VW MK2 GOLF – TOP 10 BUYING TIPS

Retro rides don’t carry any more kudos than the Mk2 Golf. It’s strong, practical and still affordable – and because panels, trim, service parts and accessories are all still readily available, there’s no limit to what you can do at home on your driveway. So here’s our top 10 buying tips to help you sift the nuggets from the nails…

1. Rule out rust

Body condition takes precedence over everything else and you’ll be able to rule out the rubbish within a few minutes of viewing a car for sale. Worst hit areas include the sills, wheel

arches, door bottoms, rear valance, suspension struts front and rear, the seam where the floor panel meets the sill and the metal around the base of the windscreen. The lower bulkhead, front suspension subframe are also known troublespots, so if you’ve got this far – take time to carry out a proper inspection.

2. Neck it down

The Mk2’s fuel filler neck crumbles just like the Mk1’s and any rot can drop down into the tank and eventually find its way into the fuel system. Worse scenario is if the injectors on a GTi become contaminated, or you end up having to flush out the fuel tank as well as replacing the neck itself. Ouch!

3. Blues and lose

Blue smoke isn’t good – it points to worn valve guides or valve stem seal failure, in which case you’ll need to carry out a cylinder head rebuild which won’t be cheap.

4. History lesson

Quiz the owner about maintenance and ask to see evidence of previous servicing. If routine stuff like oil and filter changes (they should be done every 5000-6000 miles) have been ignored, expect the worst. Cambelts should be replaced every 60,000 miles/four years, so if it’s due another one soon bargain accordingly (£250).

5. Running rough

That Pierburg 2E2 carb wasn’t great, so if a Mk2 misfires or generally runs rough this could be why. Lots of owners will have converted to a Weber 32/34 and fitted a manual choke, but there’s no reason why you can’t buy a kit and refurbish the original if it needs doing (around £40).

5. Shock horror

If a car’s sitting down on one side suspect a broken coil spring, but if it feels unresponsive generally plan on doing a suspension refurb. Those original oil-filled shocks tend to leak when they get old, so upgrade them with gas-filled items instead.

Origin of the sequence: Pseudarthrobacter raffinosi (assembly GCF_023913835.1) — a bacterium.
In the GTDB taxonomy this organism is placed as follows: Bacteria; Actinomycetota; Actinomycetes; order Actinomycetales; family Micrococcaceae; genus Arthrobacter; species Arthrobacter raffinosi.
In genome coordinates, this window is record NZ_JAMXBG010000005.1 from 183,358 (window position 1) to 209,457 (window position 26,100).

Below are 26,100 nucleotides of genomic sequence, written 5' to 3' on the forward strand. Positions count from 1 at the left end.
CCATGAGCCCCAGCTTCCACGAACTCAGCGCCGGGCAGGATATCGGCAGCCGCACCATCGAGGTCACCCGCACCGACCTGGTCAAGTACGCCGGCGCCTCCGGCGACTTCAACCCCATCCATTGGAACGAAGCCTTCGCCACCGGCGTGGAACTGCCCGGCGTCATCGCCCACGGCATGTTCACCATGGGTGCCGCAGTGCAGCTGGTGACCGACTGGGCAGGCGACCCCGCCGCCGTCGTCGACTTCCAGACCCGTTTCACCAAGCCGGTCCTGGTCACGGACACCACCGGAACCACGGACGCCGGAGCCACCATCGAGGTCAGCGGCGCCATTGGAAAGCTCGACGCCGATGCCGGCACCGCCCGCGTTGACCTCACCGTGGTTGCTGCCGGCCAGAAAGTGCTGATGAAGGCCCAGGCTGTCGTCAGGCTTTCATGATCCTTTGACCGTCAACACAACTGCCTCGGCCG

6. Stop it!

Golf stoppers aren’t bad, although GTi rear calipers have an appalling reputation for seizing so if a car pulls to one side, suspect problems. Replacements are available, although it’s better to upgrade to Mk4 calipers long term so haggle hard to cover the cost.

7. Bypass the bodges

The best cars are usually those that haven’t been botched already so view with suspicion Mk2s owned by clowns that haven’t been able to resist the urge to modify and fiddle on the cheap. That said, if a car comes with silly wheels and lots of naff accessories thrown in – you could always flog them on eBay to fund more worthwhile upgrades.

8. The heat’s on

Inside, it’s a case of checking condition and seeing if everything works. Don’t be rushed, so if electric windows are fitted, make sure they work. Also, check the blower fan functions on all three speeds otherwise you’ll need a new fan pack. Heater matrix problems are common (and tricky to fix) – wet carpets in the passenger footwell is a tell-tale sign.

9. Wipe and see

If the rear wiper doesn’t work, assuming the motor’s not seized, suspect the wiring because it often frays with age as it exits the body and goes into the tailgate. Again, use it as another excuse to haggle the price down a bit.

10. Don’t pay too much

The cheapest Mk2s start at under a grand and the bottom end for a car with a valid MoT is £1500, so unless it’s really straight bodily don’t get carried away spending lots more on one that needs cash throwing at it. The 16v GTi is sought after and commands a premium over the 8v, although not everyone likes its highly strung character so try before you buy. Expect to pay at least £1,500 for a scruffy GTi, roughly £5,000 for a nice one and £8,000 tops for a real minter. Part finished projects are okay, especially if they’ve had a worthwhile engine swap, but be fussy about the standard to which the work’s been carried out because, as we’ve said, you don’t want to inherit someone else’s corner-cutting.

Happy hunting!

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